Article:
Second Amendment advocates – along with significant empirical evidence – suggest gun-free zones only create a safe haven for violent criminals. Western Journalism has reported on a number of crimes involving firearms in public places that prohibit guns, including the armed robbery of a recently opened barbecue restaurant in North Carolina.

Additionally, in the days following fast food chain Jack in the Box’s decision to become gun-free, patrons and employees at three separate locations became victims of gun crimes.


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Nevertheless, more and more restaurants continue to join the growing gun-free movement.

Starbucks gave in to pressure to prohibit firearms in its many locations last year. Chipotle announced its intention to curtail the rights of its law-abiding customers following protests by anti-Second Amendment activists last month.

This week, two more restaurant chains – Sonic and Chili’s – have made similar proclamations.

“We kindly ask that guests refrain from openly carrying firearms into our restaurants,” a Chili’s statement stated, concluding that the brand “will continue to follow state and local laws on this issue.”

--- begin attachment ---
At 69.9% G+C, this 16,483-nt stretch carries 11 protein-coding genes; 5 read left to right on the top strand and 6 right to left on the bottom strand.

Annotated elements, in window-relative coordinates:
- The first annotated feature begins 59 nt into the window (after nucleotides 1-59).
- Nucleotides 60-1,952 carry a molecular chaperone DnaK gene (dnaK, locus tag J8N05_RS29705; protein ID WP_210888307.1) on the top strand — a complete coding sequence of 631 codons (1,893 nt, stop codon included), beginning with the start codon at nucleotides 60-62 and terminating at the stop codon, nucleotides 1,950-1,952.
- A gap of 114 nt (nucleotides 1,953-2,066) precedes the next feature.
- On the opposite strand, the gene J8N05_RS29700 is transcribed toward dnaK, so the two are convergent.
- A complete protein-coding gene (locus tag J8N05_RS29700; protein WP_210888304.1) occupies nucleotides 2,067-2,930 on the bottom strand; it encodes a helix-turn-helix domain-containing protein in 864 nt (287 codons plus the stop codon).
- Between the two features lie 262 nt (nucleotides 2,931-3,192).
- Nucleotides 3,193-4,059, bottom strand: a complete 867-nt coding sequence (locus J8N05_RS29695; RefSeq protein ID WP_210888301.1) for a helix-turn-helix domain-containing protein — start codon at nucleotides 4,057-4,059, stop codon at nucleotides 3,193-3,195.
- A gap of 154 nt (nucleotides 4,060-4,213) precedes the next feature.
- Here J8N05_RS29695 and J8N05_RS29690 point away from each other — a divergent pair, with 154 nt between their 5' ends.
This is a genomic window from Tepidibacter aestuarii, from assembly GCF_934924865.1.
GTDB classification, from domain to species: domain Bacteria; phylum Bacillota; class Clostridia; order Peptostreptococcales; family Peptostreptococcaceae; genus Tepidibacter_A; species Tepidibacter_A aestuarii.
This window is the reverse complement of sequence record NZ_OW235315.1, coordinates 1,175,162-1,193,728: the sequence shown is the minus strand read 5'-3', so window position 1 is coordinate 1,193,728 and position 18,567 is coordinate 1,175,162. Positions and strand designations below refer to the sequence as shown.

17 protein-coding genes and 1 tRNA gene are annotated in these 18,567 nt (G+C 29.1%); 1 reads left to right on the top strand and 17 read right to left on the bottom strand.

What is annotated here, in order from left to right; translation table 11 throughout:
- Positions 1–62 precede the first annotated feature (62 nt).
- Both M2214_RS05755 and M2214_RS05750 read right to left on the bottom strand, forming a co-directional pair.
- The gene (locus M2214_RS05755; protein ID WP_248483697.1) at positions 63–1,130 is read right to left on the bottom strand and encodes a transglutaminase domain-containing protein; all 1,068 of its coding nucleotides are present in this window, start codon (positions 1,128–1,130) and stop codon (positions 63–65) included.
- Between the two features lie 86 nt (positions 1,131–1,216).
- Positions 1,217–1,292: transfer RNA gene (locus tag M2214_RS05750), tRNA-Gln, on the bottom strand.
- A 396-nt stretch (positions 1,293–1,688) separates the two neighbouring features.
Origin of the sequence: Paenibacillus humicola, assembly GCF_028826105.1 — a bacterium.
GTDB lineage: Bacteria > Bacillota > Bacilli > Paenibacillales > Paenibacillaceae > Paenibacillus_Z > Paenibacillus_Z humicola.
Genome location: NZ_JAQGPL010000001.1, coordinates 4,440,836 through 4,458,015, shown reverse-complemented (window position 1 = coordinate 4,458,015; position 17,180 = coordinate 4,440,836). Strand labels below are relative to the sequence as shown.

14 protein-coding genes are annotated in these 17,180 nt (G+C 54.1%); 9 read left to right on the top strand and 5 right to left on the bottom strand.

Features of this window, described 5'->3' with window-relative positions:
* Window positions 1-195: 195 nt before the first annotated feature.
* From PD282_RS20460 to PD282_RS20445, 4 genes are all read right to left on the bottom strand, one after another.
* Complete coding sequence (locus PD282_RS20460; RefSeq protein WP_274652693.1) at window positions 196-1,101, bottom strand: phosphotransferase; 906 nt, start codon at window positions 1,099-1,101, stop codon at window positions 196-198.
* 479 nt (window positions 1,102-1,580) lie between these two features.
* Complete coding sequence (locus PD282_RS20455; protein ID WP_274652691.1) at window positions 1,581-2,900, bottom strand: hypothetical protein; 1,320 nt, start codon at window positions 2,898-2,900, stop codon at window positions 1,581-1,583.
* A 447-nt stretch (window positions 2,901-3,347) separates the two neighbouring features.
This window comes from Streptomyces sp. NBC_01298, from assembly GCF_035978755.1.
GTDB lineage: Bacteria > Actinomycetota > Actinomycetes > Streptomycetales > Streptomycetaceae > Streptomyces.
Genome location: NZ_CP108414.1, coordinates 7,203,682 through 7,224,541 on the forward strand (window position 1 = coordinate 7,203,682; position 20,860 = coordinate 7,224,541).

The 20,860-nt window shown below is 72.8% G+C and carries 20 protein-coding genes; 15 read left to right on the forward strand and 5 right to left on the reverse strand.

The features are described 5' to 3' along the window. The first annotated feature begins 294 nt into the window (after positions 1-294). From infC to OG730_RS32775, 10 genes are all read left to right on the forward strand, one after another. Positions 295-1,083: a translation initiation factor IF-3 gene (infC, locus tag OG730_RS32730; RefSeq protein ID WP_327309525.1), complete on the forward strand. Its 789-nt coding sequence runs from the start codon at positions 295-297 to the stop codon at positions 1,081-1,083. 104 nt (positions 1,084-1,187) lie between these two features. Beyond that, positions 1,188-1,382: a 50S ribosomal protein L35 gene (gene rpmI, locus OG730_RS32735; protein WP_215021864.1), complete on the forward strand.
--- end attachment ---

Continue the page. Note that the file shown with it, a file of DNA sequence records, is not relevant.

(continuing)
Sonic was even more concise in promoting its new policy.

“We’re asking that customers refrain from bringing guns onto our patios or into our indoors dining areas,” the company said.

If not directly putting customers and staff in physical harm, many conclude such policies could have a devastating financial impact on these well-known brands.

As with the Chipotle decision, the move by Chili’s and Sonic was reportedly precipitated by demonstrations by gun owners in Texas.


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Once again, Michael Bloomberg-backed anti-gun group Moms Demand Action for Gun Sense in America is taking credit for the development.

Such groups are noticeably less outspoken when the gun-free zones they help create are exploited by violent criminals bent on death and destruction.



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